Kristie Wheeler dropped off a letter at Mayor Steve Bach's office, notifying him that she would be appealing his decision to the City Council today. To her surprise, she found waiting for her a document cataloging every call, e-mail and voice message made to the mayor's office about Occupy Colorado Springs.
Wheeler was one of the holders of the 30-day revocable permit for OCS' occupation of a corner of Acacia Park that Bach chose not to extend.
As we reported Tuesday, she had gone to the city administration building Monday to get a copy of the complaints made about OCS, but was told that they couldn't be released due to concerns over citizen confidentiality.
We contacted Cindy Aubrey, the chief communications officer with the city to ask on what grounds this denial was made and to make our own request for the documents. A half-hour ago, Aubrey e-mailed us the same document she gave Wheeler.
Wheeler says that she is pleased with the release, and plans to comb through the complaints, to see how they can address them when they go before the City Council. From her initial review, she points out that a lot of the complaints are prior to when they had the permit.
"A lot of it was just complaining that they didn't like our presence on the corner," she says, "and not that we were doing anything wrong."
Some of the comments are in support of OCS; most are against them. This one compares the protesters to the patrons of the downtown bar scene, and takes the stand that protests can only occur during set hours:
Voice message complaining about the mess in Acacia Park downtown. Yesterday they were out and were going to do some shopping and go to a store on Tejon, pick up some jewelry, get some shoes, eat and ended up going to Manitou and dropped about $500 and did their Christmas shopping at the same time. Decided she is going to boycott downtown until this mess gets straightened out. Said she has some people coming in next week for a wedding and they will probably be going to Manitou then or up to Woodland Park. If you can chase the people out of the bars downtown, then you can chase these people out, too. I know they have the right to protest, but protesting ends at 11pm and they can start back up at 5 in the morning. If you can’t enforce the laws downtown like you do with the homeless and like you do with the bar people, then there is something wrong. We vote, so think about it. Thinks it’s time you put your foot down and enforce the laws that the City has. Don’t let them get away with it because if they get away with it, then the next group will and the next group will, and the next group — and then more and more people will be going to Manitou, Castle Rock and Woodland Park to do their shopping.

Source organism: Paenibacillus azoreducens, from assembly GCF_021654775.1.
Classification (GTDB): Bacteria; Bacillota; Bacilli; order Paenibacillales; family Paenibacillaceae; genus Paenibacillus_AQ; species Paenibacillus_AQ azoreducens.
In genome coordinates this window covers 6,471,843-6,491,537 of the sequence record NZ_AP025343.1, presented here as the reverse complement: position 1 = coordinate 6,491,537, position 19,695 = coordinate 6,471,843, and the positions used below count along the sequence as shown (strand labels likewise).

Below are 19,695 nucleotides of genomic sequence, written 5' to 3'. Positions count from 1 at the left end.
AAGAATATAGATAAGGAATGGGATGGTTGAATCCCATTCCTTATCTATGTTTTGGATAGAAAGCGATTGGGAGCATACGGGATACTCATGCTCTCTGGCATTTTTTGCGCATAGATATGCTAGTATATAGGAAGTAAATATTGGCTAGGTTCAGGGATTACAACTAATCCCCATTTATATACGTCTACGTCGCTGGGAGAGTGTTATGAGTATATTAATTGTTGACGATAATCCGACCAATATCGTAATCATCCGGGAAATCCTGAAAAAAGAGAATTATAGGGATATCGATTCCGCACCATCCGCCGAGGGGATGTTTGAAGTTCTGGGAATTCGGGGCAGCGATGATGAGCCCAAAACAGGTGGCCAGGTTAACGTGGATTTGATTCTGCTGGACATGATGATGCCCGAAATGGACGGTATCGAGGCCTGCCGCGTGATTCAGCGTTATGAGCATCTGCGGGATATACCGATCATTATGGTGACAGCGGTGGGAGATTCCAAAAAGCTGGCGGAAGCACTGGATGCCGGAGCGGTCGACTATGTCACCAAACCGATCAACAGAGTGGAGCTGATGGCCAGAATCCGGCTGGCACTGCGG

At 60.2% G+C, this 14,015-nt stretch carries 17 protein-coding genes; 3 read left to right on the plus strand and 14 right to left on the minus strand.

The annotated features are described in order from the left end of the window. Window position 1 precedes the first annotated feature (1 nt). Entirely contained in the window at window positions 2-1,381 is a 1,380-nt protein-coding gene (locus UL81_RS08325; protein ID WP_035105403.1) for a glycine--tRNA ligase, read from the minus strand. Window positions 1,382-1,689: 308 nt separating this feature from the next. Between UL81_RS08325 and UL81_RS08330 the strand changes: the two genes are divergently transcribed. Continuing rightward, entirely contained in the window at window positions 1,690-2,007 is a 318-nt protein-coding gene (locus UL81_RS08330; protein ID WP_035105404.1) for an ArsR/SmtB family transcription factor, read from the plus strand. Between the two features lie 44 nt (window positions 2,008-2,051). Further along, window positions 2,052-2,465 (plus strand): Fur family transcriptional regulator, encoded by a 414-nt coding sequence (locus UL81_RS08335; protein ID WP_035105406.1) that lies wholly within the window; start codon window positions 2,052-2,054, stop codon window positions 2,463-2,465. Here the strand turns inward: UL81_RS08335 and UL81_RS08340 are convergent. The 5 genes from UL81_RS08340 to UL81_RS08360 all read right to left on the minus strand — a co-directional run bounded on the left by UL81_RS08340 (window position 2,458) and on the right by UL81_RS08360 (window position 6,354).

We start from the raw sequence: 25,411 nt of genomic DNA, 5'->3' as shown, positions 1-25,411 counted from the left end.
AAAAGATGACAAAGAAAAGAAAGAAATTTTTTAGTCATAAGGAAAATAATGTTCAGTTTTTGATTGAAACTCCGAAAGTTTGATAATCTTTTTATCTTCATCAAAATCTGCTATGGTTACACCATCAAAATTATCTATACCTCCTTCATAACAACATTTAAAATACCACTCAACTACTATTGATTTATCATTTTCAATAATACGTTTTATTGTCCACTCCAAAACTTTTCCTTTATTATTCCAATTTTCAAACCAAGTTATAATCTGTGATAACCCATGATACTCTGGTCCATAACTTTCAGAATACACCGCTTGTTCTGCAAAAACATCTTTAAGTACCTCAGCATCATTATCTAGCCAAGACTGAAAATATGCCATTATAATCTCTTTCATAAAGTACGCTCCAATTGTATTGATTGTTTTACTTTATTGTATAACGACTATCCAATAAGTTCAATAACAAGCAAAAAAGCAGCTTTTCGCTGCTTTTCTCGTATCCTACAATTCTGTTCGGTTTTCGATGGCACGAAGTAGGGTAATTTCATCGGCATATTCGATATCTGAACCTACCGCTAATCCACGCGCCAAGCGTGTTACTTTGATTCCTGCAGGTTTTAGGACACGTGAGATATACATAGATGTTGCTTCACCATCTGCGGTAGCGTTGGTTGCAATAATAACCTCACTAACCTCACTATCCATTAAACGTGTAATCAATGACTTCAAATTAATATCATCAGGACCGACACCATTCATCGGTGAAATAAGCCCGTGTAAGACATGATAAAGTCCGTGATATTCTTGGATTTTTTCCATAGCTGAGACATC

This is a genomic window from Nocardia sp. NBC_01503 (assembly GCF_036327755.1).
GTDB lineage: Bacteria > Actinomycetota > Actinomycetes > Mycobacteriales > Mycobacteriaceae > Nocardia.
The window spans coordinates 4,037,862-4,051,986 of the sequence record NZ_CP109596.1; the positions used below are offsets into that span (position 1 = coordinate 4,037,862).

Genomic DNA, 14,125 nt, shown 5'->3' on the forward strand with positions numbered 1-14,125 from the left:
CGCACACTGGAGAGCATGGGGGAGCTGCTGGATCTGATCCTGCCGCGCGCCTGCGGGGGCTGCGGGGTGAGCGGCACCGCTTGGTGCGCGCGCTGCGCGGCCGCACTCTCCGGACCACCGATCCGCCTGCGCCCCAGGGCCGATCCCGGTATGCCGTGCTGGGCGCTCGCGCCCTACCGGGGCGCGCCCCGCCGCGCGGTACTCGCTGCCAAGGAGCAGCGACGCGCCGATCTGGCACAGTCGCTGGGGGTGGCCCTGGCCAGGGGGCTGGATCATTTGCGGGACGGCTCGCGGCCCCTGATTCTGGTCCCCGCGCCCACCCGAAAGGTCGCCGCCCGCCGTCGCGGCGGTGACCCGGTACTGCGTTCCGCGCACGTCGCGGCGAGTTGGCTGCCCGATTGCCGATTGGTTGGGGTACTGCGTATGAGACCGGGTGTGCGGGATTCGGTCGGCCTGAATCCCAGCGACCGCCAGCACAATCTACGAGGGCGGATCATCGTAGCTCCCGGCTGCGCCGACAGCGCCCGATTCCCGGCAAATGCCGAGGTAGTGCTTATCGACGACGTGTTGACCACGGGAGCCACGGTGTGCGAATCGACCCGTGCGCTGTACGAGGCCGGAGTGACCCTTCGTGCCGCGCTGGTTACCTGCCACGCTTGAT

Read the rest after the jump.
After a half-hour hearing Wednesday afternoon, City Council adopted an ordinance placing a moratorium on applications for drilling within the city limits. The ordinance is aimed at Ultra Resources, a division of Houston-based Ultra Petroleum, which wants to drill on 18,000 acres it recently purchased on the city's east side, commonly called the Banning Lewis Ranch.
Council also agreed to create a council task force to study and propose drilling regulations within the six-month moratorium, which ends May 31, 2012.
Andrew Casper, an attorney with the Colorado Oil and Gas Association, was the only person who spoke against the moratorium, urging the city to work within the state regulatory process, overseen by the Colorado Oil and Gas Conservation Commission, to protect water supplies and other resources.
About a half-dozen residents voiced support for the hiatus, including Mary Talbott. "Six months will not make a huge difference in the oil and gas industry," Talbott said. "The fact that you take the time to develop a coherent set of rules that protect our ... environment and long-term prosperity is very important."
Other residents expressed concerns about groundwater contamination, air pollution and a heavy industrial activity that could discourage the area's prime economic driver — tourism.